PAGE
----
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  • Performance Theatre and the Poetics of Failure: Forced Entertainment, Goat Island, Elevator Repair Service
  • Ira S. Murfin
Performance Theatre and the Poetics of Failure: Forced Entertainment, Goat Island, Elevator Repair Service. By Sara Jane Bailes. London: Routledge, 2010; pp. 256.

Beginning with Samuel Beckett's admonishment to "fail better" (qtd. on 1), Sara Jane Bailes tracks failure as a performance strategy that makes visible the limitations of aesthetic expression, while exploiting the indeterminacy of its potential outcomes. As Bailes explains in her introduction (chapter 1), she is interested in failure as an element of composition and a possibility of performance, but the self-conscious strategy of failing to meet conventions of representational coherence is what most animates her project. For her, failure can be a productive means of resisting the status quo.

Outlining a Marxist framework of analysis in her second chapter, Bailes suggests that failure can be understood as a way of envisioning alternatives to political repression and enforced homogeneity. She argues that this vision is especially possible in the theatre, where a breakdown, or failure, of an operable aesthetic may be encountered or even orchestrated. Such failure makes visible the possibility of a future measurably different from the past. Bailes takes slapstick comedy and punk aesthetics as examples of performances in which failure can be productive, arguing that slapstick accommodates failure as a radical disruption, a liberatory, illogical rupture in narrative and representational expectations. Such anarchic moments transform everyday failure into ephemeral, even utopian poetry (for example, in Buster Keaton's choreography). But if slapstick transcends failure for Bailes, she finds that punk employs failure deliberately to invert the aesthetic values that reinforce normative behavior, whether economic or sexual. Bailes sees punk's rejection of virtuosity, coherence, and beauty in favor of an aesthetics of the "bad" as a means to resist commodification and control. In chapters 3 through 5, she proceeds to examine the work of three self-aware, postdramatic performance theatre companies founded between the mid-1980s and early '90s for whom the deliberate use of failure functions to question the limits and value of representation.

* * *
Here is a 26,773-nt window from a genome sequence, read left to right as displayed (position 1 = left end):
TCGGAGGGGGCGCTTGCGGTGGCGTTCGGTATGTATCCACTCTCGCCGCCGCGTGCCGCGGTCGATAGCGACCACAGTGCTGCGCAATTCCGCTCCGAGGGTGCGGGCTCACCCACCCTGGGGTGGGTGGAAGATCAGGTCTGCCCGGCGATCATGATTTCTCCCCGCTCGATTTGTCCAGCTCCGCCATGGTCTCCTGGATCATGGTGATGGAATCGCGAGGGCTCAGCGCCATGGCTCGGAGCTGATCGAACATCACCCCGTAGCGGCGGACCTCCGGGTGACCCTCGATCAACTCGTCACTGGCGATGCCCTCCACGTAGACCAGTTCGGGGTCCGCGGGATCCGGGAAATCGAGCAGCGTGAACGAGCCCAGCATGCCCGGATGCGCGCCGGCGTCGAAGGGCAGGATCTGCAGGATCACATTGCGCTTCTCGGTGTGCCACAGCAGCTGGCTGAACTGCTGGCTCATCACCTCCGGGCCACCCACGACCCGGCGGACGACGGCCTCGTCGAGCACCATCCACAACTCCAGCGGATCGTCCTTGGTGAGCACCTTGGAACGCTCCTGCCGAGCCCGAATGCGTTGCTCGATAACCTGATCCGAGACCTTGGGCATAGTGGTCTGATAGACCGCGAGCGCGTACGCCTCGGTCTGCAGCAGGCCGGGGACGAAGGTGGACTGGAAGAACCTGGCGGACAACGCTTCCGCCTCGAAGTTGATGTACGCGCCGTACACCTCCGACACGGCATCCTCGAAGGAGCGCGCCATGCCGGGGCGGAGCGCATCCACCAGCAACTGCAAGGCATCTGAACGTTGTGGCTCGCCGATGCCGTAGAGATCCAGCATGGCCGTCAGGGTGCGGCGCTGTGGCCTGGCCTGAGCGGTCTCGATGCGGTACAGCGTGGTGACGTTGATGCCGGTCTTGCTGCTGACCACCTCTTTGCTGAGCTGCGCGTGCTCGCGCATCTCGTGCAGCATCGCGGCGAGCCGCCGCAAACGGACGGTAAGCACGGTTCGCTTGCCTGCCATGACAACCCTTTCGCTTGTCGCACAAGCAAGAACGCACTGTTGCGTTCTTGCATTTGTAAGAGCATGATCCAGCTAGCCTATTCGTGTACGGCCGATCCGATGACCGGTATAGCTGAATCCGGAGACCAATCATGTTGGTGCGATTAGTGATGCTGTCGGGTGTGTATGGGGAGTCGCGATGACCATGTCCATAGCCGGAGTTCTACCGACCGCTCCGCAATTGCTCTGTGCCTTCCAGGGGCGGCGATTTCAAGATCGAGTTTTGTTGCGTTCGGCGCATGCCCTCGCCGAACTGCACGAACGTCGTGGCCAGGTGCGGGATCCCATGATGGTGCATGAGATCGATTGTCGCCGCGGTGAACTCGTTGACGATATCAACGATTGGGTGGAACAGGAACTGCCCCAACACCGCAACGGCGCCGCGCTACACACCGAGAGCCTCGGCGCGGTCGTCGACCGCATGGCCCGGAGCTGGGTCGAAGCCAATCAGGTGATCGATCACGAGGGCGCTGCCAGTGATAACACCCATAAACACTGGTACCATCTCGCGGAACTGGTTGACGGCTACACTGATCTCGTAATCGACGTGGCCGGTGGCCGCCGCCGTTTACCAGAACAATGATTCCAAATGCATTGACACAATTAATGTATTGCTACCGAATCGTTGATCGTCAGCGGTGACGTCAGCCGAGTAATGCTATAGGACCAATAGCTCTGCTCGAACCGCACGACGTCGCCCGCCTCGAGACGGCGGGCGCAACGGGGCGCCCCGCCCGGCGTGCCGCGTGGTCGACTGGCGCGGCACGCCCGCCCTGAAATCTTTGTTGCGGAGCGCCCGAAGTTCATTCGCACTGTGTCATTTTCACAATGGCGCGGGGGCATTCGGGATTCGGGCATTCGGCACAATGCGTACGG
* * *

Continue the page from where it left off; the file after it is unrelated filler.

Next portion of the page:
In her first case study, of Forced Entertainment from Sheffield, England, Bailes sees failure employed through what she terms a deliberate "radical amateurism" (94). As its name suggests, the company adopts an approach that emphasizes the artificiality of theatrical representation and the uncomfortable, even dangerous risk that its liveness entails. As an example of such risk, she cites the staged kidnappings that frequently interrupt their productions, and the aggressive, panicked confrontations with the audience that follow, situating them within the context of the conservative Thatcher government of the 1980s and the economically depressed mining region where Forced Entertainment works. Refusing narrative closure, spectatorial distance, and even artistic skill, Forced Entertainment "insists . . . on displaying theatre's apparent incompetence" to construct itself as a seamless whole (95). In the aftermath of a performance's inevitable breakdown, performer and spectator alike must "make do" (106) with the precarious though potentially liberating chaos that comprises the provisional circumstances of the "amateur" theatrical experience gone wrong. [End Page 675]

Bailes sees failure at work quite differently in the productions of Chicago's Goat Island Performance Group, whose embrace of the "impossible" transcends the chaos of failure by valuing accident and inadequacy equally with intentionality and virtuosity. In its performances, each action is executed with measured precision and consistent attention, no matter its feasibility or source. A mistake or shortcoming is incorporated and rehearsed "as is" rather than being "corrected," while physically and conceptually impossible tasks (for example, standing still on one leg or translating a building into a dance) continue until they falter and collapse. These interruptions, when an action fails or breaks off and another begins, structure the composition of a Goat Island performance. The endurance and adaptation that its impossible tasks require also model coping strategies for a world where atrocity and disaster incongruously coexist with wonder and bliss. Bailes describes Goat Island's use of failure as articulating a utopian hope by demonstrating "how performance both does what it does, and how it does what it isn't able to do as the example of another way of doing" (111...


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